The boy who narrowly missed being hit in the face by a wayward baseball bat has explained why he was distracted at the game: He was sending a photo of the game to his mom and sister. And he says his first pro baseball game was "amazing."
Landon Cunningham and his father, Shaun, became celebrities at baseball's spring training, after Shaun lunged in front of Landon to block the bat from hitting his son's head. The scene was captured in photos that show the bat spinning violently as it headed toward the fans.
Shaun Cunningham's arm took the hit for his son, who says that he felt the bat clip him on the shoulder as it helicoptered past him at this weekend's game between the Atlanta Braves and Pittsburgh Pirates in Florida.
"I didn't have a lot of time to think," Cunningham tells the Today show. "I just did anything I could to block it or deflect it."
The pair were at the game as part of Landon's birthday present — he turns 9 this week. He was hoping to glimpse his favorite player, the Braves' Freddie Freeman. But now he's being sent an autographed jersey from Freeman — something the pair were told by the Today show crew Tuesday morning.
That news drew a strong reaction from Landon, who clapped his hands to his head and stared at the camera. He pronounced, "My first baseball game was amazing."
Interviewed from their home for the show, Cunningham says his wife, Ashley, "had a hard time" seeing the images that showed how close her son came to a serious injury.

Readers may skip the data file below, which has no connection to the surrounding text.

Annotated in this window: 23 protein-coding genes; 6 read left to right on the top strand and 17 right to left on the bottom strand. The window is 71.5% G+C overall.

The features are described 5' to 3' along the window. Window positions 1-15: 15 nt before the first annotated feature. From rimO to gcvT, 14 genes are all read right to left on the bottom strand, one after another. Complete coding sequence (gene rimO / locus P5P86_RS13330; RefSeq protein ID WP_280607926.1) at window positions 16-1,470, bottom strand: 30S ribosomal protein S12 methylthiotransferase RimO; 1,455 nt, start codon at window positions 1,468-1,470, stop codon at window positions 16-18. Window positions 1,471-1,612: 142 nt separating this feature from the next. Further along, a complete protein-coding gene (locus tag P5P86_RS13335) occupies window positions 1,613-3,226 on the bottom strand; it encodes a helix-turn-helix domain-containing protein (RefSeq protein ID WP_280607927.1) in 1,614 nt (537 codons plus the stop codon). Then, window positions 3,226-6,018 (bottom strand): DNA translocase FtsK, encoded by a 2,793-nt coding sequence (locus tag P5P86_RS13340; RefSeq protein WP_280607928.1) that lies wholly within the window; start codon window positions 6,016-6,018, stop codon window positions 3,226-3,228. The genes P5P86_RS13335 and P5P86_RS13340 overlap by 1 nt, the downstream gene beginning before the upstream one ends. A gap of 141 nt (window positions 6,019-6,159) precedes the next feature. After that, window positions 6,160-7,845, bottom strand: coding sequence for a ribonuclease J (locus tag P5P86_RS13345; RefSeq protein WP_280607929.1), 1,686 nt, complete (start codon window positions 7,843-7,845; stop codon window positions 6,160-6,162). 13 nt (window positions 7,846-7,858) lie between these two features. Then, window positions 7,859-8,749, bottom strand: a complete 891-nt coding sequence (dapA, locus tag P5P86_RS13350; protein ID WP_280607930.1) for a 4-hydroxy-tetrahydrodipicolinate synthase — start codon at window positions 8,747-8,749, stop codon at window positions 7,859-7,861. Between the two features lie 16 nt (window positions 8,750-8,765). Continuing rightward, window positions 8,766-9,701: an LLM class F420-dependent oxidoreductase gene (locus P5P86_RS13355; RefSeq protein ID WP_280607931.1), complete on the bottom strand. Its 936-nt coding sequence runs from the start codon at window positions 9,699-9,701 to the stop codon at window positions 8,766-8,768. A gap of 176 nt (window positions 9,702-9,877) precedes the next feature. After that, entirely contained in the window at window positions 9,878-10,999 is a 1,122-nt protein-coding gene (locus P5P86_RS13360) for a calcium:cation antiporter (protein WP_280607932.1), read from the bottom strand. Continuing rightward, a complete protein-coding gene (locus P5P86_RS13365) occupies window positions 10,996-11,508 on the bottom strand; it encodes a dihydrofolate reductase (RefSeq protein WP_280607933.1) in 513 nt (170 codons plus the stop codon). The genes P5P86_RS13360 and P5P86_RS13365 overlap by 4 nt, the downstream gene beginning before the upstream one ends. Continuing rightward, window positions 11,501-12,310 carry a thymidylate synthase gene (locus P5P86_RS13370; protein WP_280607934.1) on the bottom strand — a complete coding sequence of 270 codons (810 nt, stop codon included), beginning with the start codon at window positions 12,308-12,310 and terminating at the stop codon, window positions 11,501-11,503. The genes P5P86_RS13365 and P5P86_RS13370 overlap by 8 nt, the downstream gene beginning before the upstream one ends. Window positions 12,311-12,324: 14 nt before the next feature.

"She got a little nauseous," he says. "But thank God no one was seriously injured."
The father and son also spoke to the Pittsburgh Tribune-Review, whose photographer, Christopher Horner, captured the images showing their close call.
"We're both fine," Cunningham told the newspaper. "I'm a little bruised, but I'll survive. I've been through worse."
The Tribune-Review reports that Pirates outfielder Danny Ortiz, whose bat hurtled into the stands, hadn't been sure what happened until he got home and his wife showed him the photos.
Shaun Cunningham tells CBS TV in Pittsburgh that he's heard that Ortiz wants to get in touch — but he says the player shouldn't worry.
"It was an accident; things happen. I wouldn't want it to affect his play," Cunningham said. "He's a good ballplayer and he's got a shot. I want him to not worry about it. This kid's fine. He's tough."
The incident happened just months after Major League Baseball formally recommended that its teams review their ballparks and install more safety netting if it might keep more fans safe from bats and baseballs that leave the field of play.